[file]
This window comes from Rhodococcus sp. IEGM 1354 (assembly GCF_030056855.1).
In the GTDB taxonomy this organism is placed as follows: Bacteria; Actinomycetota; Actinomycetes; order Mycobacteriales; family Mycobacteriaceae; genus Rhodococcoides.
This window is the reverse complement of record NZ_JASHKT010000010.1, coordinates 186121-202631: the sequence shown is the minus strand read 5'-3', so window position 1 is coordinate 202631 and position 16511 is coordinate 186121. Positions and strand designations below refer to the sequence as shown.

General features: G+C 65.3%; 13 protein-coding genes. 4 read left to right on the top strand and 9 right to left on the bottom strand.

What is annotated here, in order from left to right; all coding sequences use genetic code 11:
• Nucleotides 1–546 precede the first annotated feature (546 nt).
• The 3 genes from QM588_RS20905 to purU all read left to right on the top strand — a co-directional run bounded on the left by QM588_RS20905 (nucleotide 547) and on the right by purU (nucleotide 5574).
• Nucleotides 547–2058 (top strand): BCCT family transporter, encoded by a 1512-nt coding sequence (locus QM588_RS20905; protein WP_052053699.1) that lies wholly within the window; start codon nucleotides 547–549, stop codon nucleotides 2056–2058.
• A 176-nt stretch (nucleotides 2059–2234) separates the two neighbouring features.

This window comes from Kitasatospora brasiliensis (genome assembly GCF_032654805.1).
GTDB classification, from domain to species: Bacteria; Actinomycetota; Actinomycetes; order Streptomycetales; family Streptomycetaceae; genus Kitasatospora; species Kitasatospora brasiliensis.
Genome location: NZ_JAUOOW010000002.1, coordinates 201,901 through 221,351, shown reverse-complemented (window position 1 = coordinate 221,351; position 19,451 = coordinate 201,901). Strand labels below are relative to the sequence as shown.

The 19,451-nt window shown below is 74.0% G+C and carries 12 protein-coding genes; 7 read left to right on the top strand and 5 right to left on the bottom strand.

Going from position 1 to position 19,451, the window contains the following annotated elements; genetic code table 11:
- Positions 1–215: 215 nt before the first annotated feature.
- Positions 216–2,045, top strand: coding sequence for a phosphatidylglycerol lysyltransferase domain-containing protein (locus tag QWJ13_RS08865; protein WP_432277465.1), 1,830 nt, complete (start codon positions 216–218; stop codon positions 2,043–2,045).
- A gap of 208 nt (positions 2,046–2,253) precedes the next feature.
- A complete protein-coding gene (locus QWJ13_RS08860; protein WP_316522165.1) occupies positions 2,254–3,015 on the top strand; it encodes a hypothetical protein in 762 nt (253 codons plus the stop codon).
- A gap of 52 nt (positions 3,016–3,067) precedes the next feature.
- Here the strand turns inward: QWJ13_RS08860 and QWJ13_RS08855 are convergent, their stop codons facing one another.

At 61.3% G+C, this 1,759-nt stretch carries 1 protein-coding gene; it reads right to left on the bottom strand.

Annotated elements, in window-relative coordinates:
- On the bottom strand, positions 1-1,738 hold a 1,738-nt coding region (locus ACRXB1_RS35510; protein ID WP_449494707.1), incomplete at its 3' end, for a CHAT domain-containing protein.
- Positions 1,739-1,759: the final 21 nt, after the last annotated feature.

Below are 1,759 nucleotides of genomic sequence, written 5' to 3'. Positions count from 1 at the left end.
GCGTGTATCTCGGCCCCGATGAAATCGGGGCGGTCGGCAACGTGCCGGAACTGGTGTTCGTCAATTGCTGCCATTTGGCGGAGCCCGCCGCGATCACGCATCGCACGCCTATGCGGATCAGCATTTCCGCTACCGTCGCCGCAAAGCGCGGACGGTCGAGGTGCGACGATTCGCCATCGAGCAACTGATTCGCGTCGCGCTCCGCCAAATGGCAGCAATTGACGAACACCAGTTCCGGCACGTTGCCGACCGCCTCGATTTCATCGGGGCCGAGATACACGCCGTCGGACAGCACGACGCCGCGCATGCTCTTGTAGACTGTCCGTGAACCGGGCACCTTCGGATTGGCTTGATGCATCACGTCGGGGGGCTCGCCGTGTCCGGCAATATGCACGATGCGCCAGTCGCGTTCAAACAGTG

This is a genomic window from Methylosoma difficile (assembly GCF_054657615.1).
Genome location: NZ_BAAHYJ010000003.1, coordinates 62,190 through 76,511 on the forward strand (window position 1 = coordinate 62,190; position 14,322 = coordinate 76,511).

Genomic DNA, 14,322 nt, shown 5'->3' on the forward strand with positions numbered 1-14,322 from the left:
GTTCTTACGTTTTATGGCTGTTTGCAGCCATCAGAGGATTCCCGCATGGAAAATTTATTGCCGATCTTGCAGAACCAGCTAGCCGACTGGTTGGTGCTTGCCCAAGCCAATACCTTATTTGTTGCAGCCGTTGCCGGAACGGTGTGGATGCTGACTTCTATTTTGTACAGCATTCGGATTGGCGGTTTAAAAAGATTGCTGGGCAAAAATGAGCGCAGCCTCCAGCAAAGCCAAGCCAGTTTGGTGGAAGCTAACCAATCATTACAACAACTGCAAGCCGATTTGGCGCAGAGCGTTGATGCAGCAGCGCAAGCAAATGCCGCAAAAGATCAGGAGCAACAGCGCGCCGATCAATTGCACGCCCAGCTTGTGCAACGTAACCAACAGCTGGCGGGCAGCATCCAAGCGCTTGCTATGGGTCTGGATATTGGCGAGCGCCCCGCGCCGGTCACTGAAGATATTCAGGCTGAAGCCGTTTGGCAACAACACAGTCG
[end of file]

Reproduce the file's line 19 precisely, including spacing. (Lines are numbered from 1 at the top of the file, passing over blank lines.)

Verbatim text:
- A gap of 52 nt (positions 3,016–3,067) precedes the next feature.